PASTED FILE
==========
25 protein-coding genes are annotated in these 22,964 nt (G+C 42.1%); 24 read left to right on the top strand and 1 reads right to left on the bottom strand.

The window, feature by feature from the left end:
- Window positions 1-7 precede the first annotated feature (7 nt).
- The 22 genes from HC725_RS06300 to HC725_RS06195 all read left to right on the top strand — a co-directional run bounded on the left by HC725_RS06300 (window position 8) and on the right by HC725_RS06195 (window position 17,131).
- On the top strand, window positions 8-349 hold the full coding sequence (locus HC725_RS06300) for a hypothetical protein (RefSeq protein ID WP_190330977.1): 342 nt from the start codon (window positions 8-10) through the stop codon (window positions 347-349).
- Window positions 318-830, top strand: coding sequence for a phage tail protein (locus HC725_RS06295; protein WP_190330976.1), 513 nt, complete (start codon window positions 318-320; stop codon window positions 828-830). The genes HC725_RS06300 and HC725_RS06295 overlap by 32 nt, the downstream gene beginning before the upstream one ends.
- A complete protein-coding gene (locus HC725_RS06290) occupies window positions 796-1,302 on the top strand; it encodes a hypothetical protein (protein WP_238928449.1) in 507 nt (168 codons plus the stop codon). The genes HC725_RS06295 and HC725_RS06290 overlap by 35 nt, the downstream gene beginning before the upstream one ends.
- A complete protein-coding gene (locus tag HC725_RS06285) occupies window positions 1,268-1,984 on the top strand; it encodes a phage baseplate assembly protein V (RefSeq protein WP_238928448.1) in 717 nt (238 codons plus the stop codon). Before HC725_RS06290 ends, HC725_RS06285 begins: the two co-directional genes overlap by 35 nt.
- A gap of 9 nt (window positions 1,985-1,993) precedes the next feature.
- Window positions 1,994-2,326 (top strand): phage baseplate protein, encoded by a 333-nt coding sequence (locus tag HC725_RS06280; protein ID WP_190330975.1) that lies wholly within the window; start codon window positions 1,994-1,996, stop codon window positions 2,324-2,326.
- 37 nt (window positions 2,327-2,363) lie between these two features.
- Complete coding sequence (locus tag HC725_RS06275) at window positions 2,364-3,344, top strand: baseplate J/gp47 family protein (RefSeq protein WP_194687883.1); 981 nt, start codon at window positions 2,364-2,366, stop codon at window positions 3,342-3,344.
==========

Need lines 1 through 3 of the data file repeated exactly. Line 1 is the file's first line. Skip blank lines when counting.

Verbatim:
25 protein-coding genes are annotated in these 22,964 nt (G+C 42.1%); 24 read left to right on the top strand and 1 reads right to left on the bottom strand.

The window, feature by feature from the left end:
- Window positions 1-7 precede the first annotated feature (7 nt).